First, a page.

A fair wage for global garment industry workers?

Michelle Russell for Just in Style

Western European garment industry workers in BRIC countries (Brazil, Russia, India , China and South Africa ) earn only half a living wage, according to new research.

The study, carried out by Surrey’s Centre for Environment and Sustainability (CES) and published in The International Journal of Life Cycle Assessment , shows that while globalisation has made the Western European clothing supply chain fairer by increasing employment opportunities and income for workers in BRIC countries, their income is still insufficient to support a decent standard of living.

The research paper, ‘Investigating fairness in global supply chains: applying an extension of the living wage to the Western European clothing supply chain’ , was conducted using a Social Life Cycle Assessment (SLCA) approach, in which impacts across the whole lifecycle of the product are considered. This means that rather than focusing solely on factory workers, the researchers considered all of those involved in the garment industry supply chain – including cotton growers and miners providing metal to make machinery.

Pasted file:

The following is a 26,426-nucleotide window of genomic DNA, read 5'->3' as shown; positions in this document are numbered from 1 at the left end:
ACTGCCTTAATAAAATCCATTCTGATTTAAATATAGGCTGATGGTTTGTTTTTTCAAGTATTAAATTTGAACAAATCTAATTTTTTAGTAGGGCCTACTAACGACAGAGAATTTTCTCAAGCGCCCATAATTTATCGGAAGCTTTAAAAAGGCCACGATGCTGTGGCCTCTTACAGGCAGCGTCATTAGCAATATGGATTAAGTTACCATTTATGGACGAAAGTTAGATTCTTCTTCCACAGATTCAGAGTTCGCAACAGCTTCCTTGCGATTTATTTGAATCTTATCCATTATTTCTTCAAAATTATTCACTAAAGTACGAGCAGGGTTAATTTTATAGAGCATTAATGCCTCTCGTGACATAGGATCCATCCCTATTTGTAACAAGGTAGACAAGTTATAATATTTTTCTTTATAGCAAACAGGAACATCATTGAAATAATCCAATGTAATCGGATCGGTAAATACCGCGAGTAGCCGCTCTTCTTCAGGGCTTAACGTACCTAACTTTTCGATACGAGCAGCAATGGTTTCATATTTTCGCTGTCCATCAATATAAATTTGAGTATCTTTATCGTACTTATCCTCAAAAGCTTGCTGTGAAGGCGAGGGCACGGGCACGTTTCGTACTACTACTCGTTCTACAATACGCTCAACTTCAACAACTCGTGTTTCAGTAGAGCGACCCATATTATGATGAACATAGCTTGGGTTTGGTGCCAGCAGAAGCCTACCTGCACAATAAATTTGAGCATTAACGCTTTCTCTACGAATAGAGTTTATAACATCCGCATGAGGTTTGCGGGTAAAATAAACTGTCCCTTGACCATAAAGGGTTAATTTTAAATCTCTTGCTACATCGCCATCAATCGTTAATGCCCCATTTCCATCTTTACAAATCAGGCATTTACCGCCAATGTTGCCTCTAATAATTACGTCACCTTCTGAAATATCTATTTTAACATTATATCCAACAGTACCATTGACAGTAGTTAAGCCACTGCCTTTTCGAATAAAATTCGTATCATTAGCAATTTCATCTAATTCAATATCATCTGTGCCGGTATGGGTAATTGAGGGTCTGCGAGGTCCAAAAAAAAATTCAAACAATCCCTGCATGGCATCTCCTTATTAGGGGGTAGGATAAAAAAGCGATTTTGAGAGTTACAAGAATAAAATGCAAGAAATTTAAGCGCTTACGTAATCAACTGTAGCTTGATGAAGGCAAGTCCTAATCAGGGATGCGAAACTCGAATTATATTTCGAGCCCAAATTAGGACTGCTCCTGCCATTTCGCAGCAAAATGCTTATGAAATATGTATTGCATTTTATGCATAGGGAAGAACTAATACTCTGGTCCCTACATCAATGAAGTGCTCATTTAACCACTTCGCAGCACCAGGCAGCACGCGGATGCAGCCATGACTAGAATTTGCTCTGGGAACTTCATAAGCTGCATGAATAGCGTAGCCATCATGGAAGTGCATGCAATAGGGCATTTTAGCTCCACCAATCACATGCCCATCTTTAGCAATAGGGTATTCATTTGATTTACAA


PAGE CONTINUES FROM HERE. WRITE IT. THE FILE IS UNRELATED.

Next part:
The researchers estimated how much workers would need to be paid in order to be able to afford a decent, but not luxurious life: a living wage. The study found that garment factory workers are only paid around half the living wage, and agricultural workers even less.

Also taking into account financial demands on workers – income tax and social security contributions – in addition to wages, researchers found that in real terms, workers would need to be paid, on average, an additional 35% to offset these factors.

“Despite some improvements to workers’ income and employment opportunities through globalisation over the last 20 years, this research has demonstrated that workers are still not paid a living wage, so the supply chain cannot be described as ‘fair’,” said Research Fellow Dr Simon Mair.

“The next step is to look at the potential impact on companies and consumers if BRIC workers were paid a living wage. For example, a company may choose to absorb the additional cost, or might pass the cost onto consumers. Faced with a higher priced product, consumers might choose to buy less, which could in turn have a positive impact on the environment (by reducing carbon emissions) but possibly a negative social impact (by reducing employment).”

Angela Druckman, Professor of Sustainable Consumption and Production, added: “This research has implications for all those who are concerned about social justice along clothing supply chains.”

Article Sourced from Just In Style